Given the Republican bona fides of both candidates, their nearly equal hard money totals, and the fact that it was independent expenditures by traditional conservative interests that made the difference for Cruz, describing his victory as a Tea Party success seems overstated. It seems more a recipe for a very traditional, very conservative Republican Senator.
This blog continues the discussion that we began with Epic Journey: The 2008 Elections and American Politics (Rowman and Littlefield, 2009).The latest book in this series is Divided We Stand: The 2020 Elections and American Politics.
Thursday, August 2, 2012
Tea Party Cruz?
According to much of the press coverage of the Republican Senate primary in Texas, Ted Cruz is just a creature of the Tea Party. Really? With his degrees from Princeton and Harvard Law, his background as a Supreme Court clerk and state solicitor general, he hardly fits the media stereotype of a peasant with a pitchfork. And it's not as if he's the first statewide figure in Texas with roots in the conservative or libertarian intellectual worlds: Phil Gramm leaps to mind. At his blog, Zachary Courser shrewdly observes:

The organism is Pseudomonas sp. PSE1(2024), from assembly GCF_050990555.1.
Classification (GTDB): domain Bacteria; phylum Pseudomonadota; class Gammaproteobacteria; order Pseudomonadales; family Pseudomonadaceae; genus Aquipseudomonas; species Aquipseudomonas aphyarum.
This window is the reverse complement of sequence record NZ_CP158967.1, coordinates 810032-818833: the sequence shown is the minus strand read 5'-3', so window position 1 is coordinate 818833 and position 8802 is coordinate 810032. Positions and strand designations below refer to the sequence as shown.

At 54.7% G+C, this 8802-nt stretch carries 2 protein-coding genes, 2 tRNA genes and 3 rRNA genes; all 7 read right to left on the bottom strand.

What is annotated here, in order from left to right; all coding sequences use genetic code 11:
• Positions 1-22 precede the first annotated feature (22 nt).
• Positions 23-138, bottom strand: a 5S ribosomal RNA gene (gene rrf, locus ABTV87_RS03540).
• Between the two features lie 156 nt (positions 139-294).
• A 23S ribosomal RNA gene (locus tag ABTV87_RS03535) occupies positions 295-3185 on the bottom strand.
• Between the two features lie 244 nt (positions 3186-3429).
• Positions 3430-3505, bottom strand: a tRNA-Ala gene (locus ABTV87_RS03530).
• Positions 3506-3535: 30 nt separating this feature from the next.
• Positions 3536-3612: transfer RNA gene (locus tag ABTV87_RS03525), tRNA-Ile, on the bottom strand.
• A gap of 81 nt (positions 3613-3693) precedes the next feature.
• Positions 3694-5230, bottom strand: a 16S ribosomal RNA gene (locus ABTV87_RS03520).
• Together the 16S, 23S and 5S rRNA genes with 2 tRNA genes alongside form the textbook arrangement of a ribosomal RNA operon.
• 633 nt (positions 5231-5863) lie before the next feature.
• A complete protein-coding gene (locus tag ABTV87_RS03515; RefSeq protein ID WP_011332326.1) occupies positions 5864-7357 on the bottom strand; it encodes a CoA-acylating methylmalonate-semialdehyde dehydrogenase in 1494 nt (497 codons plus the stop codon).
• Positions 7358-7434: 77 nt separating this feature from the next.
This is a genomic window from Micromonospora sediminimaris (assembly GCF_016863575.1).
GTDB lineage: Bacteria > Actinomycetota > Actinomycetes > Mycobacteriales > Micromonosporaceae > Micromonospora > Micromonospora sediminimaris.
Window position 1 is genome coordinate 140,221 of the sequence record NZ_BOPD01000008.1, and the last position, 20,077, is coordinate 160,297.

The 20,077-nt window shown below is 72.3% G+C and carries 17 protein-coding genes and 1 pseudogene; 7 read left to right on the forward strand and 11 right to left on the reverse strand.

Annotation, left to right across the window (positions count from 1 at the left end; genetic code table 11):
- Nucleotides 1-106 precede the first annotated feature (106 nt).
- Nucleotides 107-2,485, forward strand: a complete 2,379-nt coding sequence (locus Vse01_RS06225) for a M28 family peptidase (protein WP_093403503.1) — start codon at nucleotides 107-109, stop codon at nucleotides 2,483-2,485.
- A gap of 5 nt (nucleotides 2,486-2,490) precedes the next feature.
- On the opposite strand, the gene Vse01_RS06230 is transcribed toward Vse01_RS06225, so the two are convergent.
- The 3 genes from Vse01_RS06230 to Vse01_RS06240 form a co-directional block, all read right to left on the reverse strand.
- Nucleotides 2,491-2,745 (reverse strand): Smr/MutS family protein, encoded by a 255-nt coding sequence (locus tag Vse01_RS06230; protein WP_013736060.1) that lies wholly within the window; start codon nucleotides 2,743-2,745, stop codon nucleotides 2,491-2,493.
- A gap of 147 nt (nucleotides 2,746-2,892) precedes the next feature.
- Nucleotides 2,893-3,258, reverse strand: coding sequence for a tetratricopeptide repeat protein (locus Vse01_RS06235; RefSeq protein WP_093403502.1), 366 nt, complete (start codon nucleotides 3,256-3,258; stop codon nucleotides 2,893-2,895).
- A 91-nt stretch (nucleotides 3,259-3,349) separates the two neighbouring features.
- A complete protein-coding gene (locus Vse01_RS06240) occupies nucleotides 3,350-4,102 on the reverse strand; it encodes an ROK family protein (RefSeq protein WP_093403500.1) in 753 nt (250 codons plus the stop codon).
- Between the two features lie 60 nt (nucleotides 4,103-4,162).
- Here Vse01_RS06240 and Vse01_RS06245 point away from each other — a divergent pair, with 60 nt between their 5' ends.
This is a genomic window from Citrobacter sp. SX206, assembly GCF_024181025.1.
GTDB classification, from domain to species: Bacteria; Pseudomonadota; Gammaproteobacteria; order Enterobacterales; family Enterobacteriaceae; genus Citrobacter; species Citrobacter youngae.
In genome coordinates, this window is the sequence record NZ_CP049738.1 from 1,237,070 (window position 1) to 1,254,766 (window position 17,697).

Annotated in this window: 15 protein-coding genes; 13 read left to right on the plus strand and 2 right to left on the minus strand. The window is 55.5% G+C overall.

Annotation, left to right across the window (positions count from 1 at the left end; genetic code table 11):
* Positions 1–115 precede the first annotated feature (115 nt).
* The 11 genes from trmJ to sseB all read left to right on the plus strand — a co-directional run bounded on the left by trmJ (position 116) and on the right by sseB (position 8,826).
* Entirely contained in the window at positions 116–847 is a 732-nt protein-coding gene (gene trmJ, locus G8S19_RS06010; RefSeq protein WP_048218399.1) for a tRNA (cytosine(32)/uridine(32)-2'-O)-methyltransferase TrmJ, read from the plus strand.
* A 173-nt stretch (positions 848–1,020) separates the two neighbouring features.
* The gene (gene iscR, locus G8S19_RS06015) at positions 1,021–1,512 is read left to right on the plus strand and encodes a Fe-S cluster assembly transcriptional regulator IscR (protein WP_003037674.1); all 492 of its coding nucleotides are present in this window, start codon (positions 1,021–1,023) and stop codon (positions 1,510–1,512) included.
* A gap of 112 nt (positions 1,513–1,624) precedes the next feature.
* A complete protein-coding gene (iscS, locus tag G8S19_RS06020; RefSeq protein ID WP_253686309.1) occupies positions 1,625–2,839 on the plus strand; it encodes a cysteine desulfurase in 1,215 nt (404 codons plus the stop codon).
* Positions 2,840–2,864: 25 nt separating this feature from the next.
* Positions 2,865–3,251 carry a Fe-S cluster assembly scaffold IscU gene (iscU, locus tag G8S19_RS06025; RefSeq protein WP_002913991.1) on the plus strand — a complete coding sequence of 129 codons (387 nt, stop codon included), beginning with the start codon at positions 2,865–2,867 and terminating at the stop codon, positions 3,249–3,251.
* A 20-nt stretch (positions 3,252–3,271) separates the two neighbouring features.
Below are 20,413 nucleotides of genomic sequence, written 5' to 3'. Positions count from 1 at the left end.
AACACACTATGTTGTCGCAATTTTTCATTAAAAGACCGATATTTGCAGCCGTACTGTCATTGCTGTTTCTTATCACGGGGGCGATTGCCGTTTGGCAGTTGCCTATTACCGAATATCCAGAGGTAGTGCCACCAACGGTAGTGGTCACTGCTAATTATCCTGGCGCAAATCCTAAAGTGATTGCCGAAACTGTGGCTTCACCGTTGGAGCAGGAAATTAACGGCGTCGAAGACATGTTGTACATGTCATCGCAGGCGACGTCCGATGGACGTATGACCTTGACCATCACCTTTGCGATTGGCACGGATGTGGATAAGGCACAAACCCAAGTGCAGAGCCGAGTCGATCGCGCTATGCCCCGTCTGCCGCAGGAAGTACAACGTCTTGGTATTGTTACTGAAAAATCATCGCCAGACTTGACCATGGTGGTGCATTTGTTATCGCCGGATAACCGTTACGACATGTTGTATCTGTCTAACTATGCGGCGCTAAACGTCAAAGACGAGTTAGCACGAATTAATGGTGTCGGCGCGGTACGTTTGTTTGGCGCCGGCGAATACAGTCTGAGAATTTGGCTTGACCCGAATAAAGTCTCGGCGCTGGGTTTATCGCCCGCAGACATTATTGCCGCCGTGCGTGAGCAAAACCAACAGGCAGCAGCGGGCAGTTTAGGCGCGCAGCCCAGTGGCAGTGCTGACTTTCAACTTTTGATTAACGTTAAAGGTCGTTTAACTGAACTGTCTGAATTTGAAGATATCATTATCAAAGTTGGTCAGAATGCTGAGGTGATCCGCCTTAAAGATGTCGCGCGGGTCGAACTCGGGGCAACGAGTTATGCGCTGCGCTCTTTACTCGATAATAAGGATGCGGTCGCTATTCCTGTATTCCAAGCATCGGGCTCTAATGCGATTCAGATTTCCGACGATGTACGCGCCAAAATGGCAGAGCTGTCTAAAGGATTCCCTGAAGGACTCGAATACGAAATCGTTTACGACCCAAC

Posted by Pitney at 10:39 AM
Labels: congressional elections, conservative, Cruz, government, political science, Politics, primaries, Senate, tea party, Texas